Almost halfway through his multihour interview for membership at the Algonquin Golf Club, Judge Neil Gorsuch took a stroll down memory lane. As his interlocutor, Republican Sen. Ted Cruz, chortled encouragingly, he entered the reminiscence gym, where the late Supreme Court Justice Byron White awaited him to play a game of hoops. Cruz had wanted to know “what it was like to be a law clerk” for the illustrious jurist. Had Gorsuch been “lucky enough to get him on the basketball court?” Why, to be sure, old boy! White’s “hand-eye coordination,” confided Gorsuch dreamily, “was uncanny.” Of course, the justice had cracked his eighth decade by then, so he and Gorsuch played H-O-R-S-E instead of pickup. Heh heh heh, responded Cruz. Heh heh heh.
Good ol’ Justice White was just one of the surprise stars of this week’s Supreme Court confirmation hearings. Farm animals were another. Members of the Judiciary Committee were treated to anecdotes about Gorsuch’s pet goat, and they heard some Reddit inanity about duck-sized horses and horse-sized ducks. They also listened to Cruz recite Bible verses in which lions and lambs napped next to each other in heaven.
Nowhere was livestock’s central role in the American legal system more clear than when Cruz grilled Gorsuch about his experience lassoing “law clerks, some of them very much not from the West” for field trips to the Denver rodeo. The event organizers have a tradition of maneuvering a prize steer into the lobby of the city’s finest hotel, Gorsuch recalled. This led to a discussion of “mutton busting,” or the process by which “you take a poor little kid, you find a sheep, and you attach the one to the other.” Naturally, the judge explained, “You have to hold on monkey style, really get in there, or you go flying right off.” Heh heh heh, said Cruz.
“We could talk mutton busting all day,” Gorsuch observed. His eyes met Cruz’s. I am a WASP-y Harvard grad disguised as a cowboy, they said.
Heh heh heh, Cruz’s eyes replied. I am a Komodo dragon disguised as a Jesus freak.
We shall never speak of this, the men agreed.
Gorsuch had spent the previous seven hours declining to expound on his legal views or comment on past Supreme Court decisions, but as he waxed long on sheep and broncs, the room dissolved in laughter. How incongruous, to stick a cow in a hotel! How delightful, to release a rhetorical petting zoo into a Supreme Court confirmation hearing! Rather than vet Gorsuch for a lifetime appointment on the highest judicial body in the land, Republicans had decided to have a chummy, backslapping conversation about cattle and the jump shot of an Oxford-attending, NFL-playing Rhodes scholar.
Here, then, is a question for everyone in attendance: Is a Supreme Court confirmation hearing the place for small talk? Gosh! Well, gentlemen, it is when you would rather not subject the judge to scrutiny and have a lot of time to kill. It is when your objective is to project likability and to spotlight the charming reasonableness of your guy, your guy who, through no fault of his own, happens to be sitting in a stolen seat and is facing an unfair uphill battle when it comes to public popularity. Besides, falling into these rhythms feels unavoidable when you all went to law school together, belong to the same country clubs, know the same people, hold the same values, and enjoy the same hobbies. Gabbing about pointless crap in a jocular manner is how many people unwind; gabbing good-naturedly about skiing, fishing, basketball, and rodeos is how rich white men who aspire to folksiness for reasons of political expediency do it.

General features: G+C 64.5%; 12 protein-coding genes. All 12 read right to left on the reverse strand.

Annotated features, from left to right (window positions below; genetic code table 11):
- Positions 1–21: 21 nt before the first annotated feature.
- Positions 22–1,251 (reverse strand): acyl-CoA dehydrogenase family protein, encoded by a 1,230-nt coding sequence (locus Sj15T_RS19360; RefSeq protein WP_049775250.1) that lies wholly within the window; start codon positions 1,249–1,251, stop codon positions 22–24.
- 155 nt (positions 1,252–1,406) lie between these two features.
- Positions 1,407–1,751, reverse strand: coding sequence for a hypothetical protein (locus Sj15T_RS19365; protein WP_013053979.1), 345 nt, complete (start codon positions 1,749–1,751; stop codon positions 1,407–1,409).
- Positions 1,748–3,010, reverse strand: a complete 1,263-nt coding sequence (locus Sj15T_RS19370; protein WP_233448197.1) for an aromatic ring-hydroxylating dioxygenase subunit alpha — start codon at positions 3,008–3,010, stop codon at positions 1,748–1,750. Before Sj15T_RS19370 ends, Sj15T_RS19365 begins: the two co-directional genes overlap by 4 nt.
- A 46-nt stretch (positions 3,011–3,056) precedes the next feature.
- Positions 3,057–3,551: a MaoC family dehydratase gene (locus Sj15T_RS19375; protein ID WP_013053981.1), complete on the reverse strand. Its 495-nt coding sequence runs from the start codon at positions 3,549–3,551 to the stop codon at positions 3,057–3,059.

Relax, Neil, was the message coming from the Republican committee members. We’ll scratch your back. One day, you’ll scratch ours.
The next GOP inquisitor was Jeff Flake of Arizona, who had solicited many of his questions from his extended family. It was his 15-year-old son who wondered about the duck-sized horses. (The judge was stumped.) His brother Scott wanted to know if Gorsuch had “ever worn gym shorts and a tank top under your robe?” (Gorsuch pleaded the fifth.) The senator’s mom hoped to discover whether the judge—related, albeit distantly, to the founder of a luxury ski apparel company in Vail, Colorado—liked to ski. “That is one of our [family’s] favorite activities,” Gorsuch verified. “My daughters are ferocious double black diamond skiers.”
The reply appeared to satisfy Flake, who as a member of the Senate Judiciary Committee had been selected by his party to ensure that the nominee’s children were sufficiently advanced in winter sports. He had yet to confirm that Gorsuch had been endorsed by ex-NFL icon John Elway or to identify “the largest trout you ever caught.” Nor had Sen. Mike Crapo ascertained, at that point, the judge’s favorite stream for fly-fishing, which is highly useful information if you are a trout who takes issue with his dissent in TransAm Trucking v. Administrative Review Board.
But at least we found out, once and for all, that Gorsuch had been called for jury duty! And while the pesky Democrats didn’t solve any distracting mysteries about the judge’s past decisions or the politicization of his nomination, Sen. Ben Sasse did raise the important issue of “how in the world … Gorsuch [is] able to go so many hours at a time without peeing” before remembering himself. “I won’t make you answer,” Sasse reassured his buddy. Phew.